1:56 pm
Mon February 24, 2014

Top Justice Dept. Official Quietly Stepped Down In December

J. David Ake AP

Originally published on Mon February 24, 2014 3:37 pm

The leader of an influential Justice Department office that offers legal advice on surveillance, drones and other issues at the center of security and executive power quietly left government before Christmas.

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Law
4:18 pm
Thu February 20, 2014

New York Backs Off Controversial Punishment For Juveniles

Originally published on Thu February 20, 2014 8:02 pm

Transcript

ROBERT SIEGEL, HOST:

The state of New York is taking a step toward a more humane prison system. Prison officials reached a landmark agreement today to limit the use of solitary confinement. The deal prohibits the use of extreme isolation to discipline under-age prisoners. It also offers new protections for pregnant women and for the disabled.

With us to talk about the deal is NPR's Carrie Johnson. Hi.

CARRIE JOHNSON, BYLINE: Hi, Robert.

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National Security
5:39 am
Thu February 13, 2014

In Security Cases, Feds No Longer Get Benefit Of The Doubt

Originally published on Thu February 13, 2014 7:29 am

Transcript

STEVE INSKEEP, HOST:

It's MORNING EDITION from NPR News. I'm Steve Inskeep.

RENEE MONTAGNE, HOST:

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It's All Politics
10:31 am
Tue February 11, 2014

Holder Calls For Restoring Felons' Voting Rights

Eric Holder, attorney general of the United States, speaks at a Feb. 7 reception for baseball Hall of Famer Hank Aaron in Washington.
Nick Wass AP

Attorney General Eric Holder called on 11 states to repeal "counterproductive" laws that bar convicted felons from "the single most basic right of American citizenship-the right to vote."

In a speech Tuesday at Georgetown University law school, Holder used his bully pulpit to note that 5.8 million people are prohibited from voting because of current or former felony convictions, including 1-in-5 black adults in Florida, Kentucky and Virginia.

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The Two-Way
12:18 pm
Sat February 8, 2014

Holder Orders Equal Treatment For Married Same-Sex Couples

John Lewis (left) and Stuart Gaffney embrace outside San Francisco's City Hall shortly before the U.S. Supreme Court ruling cleared the way for same-sex marriage in California in June.
Noah Berger AP

Originally published on Sat February 8, 2014 2:04 pm

Attorney General Eric Holder has for the first time directed Justice Department employees to give same-sex married couples "full and equal recognition, to the greatest extent under the law," a move with far-ranging consequences for how such couples are treated in federal courtrooms and proceedings.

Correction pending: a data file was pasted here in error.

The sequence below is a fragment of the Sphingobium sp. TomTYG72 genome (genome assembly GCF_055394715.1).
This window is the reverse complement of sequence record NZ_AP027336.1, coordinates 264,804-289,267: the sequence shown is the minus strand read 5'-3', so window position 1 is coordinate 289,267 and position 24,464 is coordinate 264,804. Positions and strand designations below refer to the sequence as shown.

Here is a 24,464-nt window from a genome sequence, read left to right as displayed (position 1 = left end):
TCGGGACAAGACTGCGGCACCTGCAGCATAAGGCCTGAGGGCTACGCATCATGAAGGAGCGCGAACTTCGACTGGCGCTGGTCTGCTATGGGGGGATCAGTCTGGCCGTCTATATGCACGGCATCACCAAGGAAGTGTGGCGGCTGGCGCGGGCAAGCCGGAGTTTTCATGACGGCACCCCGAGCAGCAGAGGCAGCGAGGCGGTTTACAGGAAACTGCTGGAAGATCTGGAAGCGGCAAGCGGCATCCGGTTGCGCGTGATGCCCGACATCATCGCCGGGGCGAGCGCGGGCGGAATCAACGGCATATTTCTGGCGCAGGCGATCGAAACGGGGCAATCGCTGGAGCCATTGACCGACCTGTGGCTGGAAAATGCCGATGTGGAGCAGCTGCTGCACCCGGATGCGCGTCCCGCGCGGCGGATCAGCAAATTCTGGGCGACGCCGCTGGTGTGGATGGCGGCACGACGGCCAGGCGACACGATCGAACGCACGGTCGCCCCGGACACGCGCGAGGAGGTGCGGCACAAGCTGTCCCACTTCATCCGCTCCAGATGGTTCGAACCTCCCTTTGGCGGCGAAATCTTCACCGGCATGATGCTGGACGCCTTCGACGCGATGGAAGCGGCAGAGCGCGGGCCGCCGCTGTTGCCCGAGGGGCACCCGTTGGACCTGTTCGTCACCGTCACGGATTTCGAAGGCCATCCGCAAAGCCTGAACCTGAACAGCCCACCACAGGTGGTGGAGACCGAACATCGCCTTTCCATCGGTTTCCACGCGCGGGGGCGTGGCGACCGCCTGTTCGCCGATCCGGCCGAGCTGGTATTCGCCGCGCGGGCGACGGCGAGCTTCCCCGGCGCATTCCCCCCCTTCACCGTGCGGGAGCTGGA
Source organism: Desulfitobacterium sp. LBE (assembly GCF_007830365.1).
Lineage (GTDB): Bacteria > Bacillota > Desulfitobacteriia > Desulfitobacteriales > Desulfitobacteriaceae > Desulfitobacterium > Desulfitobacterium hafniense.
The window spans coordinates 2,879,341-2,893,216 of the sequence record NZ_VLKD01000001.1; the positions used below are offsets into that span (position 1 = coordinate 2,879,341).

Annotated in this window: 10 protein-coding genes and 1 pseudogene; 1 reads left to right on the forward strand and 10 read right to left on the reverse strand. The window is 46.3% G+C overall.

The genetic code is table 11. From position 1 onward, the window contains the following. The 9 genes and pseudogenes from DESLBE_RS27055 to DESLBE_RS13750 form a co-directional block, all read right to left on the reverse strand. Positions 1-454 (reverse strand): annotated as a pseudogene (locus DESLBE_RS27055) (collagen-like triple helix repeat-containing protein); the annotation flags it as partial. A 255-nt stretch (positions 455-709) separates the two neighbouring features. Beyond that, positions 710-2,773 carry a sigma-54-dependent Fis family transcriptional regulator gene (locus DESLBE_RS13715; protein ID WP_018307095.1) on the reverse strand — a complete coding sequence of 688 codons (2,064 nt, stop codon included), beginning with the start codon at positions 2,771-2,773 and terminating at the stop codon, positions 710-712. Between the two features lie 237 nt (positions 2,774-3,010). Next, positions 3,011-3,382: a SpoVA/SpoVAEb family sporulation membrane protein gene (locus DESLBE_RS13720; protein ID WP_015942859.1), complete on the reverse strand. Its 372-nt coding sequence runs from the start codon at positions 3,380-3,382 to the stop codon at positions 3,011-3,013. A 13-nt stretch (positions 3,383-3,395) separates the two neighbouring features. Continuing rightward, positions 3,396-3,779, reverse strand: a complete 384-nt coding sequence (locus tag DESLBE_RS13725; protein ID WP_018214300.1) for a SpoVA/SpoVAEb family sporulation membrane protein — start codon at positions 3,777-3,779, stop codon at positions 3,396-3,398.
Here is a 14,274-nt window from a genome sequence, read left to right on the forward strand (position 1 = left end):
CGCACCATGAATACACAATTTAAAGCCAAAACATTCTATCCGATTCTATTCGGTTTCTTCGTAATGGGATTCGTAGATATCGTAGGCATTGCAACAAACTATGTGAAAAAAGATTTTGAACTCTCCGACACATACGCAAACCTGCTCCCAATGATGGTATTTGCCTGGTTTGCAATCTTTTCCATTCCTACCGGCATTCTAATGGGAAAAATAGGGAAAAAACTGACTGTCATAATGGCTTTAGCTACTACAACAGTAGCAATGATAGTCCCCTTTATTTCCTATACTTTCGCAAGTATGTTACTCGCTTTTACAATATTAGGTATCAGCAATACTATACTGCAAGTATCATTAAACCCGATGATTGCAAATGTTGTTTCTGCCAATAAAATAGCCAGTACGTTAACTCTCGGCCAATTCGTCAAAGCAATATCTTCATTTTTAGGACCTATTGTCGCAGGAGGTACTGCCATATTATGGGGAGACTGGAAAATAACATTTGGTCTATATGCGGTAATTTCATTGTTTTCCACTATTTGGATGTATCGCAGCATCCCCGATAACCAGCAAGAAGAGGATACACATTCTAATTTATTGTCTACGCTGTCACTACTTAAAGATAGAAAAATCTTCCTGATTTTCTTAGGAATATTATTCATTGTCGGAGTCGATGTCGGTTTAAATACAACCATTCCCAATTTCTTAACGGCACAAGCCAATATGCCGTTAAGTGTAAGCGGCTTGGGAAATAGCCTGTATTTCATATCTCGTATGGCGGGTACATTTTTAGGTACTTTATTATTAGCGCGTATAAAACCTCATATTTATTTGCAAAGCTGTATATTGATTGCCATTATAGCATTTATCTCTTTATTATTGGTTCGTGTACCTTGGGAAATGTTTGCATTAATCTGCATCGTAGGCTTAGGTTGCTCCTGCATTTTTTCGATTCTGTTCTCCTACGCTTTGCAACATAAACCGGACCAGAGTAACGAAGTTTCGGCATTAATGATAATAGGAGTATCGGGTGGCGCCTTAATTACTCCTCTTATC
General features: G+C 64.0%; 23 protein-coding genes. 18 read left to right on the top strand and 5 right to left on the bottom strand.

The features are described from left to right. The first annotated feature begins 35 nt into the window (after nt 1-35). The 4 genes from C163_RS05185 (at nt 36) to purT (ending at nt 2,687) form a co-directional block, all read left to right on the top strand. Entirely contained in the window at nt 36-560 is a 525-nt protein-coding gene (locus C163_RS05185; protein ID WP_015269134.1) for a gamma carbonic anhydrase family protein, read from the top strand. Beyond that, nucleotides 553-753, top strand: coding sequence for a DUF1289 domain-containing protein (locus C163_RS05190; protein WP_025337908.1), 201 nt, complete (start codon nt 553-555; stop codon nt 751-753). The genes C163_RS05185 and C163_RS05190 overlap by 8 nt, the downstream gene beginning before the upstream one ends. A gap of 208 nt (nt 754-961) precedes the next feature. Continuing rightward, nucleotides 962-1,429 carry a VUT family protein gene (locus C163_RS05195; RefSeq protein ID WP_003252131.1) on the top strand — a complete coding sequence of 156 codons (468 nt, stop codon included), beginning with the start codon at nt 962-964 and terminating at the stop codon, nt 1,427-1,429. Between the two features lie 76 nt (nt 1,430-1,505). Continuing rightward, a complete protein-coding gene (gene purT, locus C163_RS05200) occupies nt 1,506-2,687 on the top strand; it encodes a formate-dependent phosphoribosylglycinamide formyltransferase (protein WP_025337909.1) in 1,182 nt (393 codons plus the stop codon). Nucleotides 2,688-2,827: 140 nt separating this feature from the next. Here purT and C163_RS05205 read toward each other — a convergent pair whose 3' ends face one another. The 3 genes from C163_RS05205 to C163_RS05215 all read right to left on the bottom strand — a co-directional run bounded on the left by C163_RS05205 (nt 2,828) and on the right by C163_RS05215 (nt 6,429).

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Law
4:50 pm
Fri February 7, 2014

Obama Tries Going It Alone — And Moves Onto Murky Legal Ground

Originally published on Fri February 7, 2014 9:04 pm

Transcript

MELISSA BLOCK, HOST:

President Obama's plan to bypass roadblocks in Congress and govern through executive order isn't going over well on Capitol Hill. Republican lawmakers are demanding to see the legal justification for some of the president's decisions on healthcare and the minimum wage. NPR's Carrie Johnson has that story.

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Law
5:27 pm
Thu January 30, 2014

An Unusual Coalition Helps Mandatory Minimum Bill Clear Senate Committee

Originally published on Thu January 30, 2014 8:00 pm

Transcript

ROBERT SIEGEL, HOST:

This is ALL THINGS CONSIDERED from NPR News. I'm Robert Siegel.

AUDIE CORNISH, HOST:

And I'm Audie Cornish.

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Law
5:23 pm
Thu January 23, 2014

Privacy Board Recommends Eliminating NSA Phone Record Program

Originally published on Fri January 24, 2014 5:32 pm

Transcript

MELISSA BLOCK, HOST:

This is ALL THINGS CONSIDERED from NPR News. I'm Melissa Block.

ROBERT SIEGEL, HOST:

And I'm Robert Siegel.

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The Two-Way
12:43 am
Thu January 23, 2014

Post-9/11 Panel Criticizes NSA Phone Data Collection

Originally published on Thu January 23, 2014 6:21 am

An independent panel created after the 9/11 attacks says bulk collection of billions of American phone records violates the letter and the spirit of the law.

The new report from the Privacy and Civil Liberties Oversight Board undercuts the foundation of the National Security Agency's long-running phone metadata program, and suggests it conflicts with plain language in the Patriot Act and other laws on the books.

NPR obtained a copy of the report, which will be discussed and voted on Thursday at an open board meeting.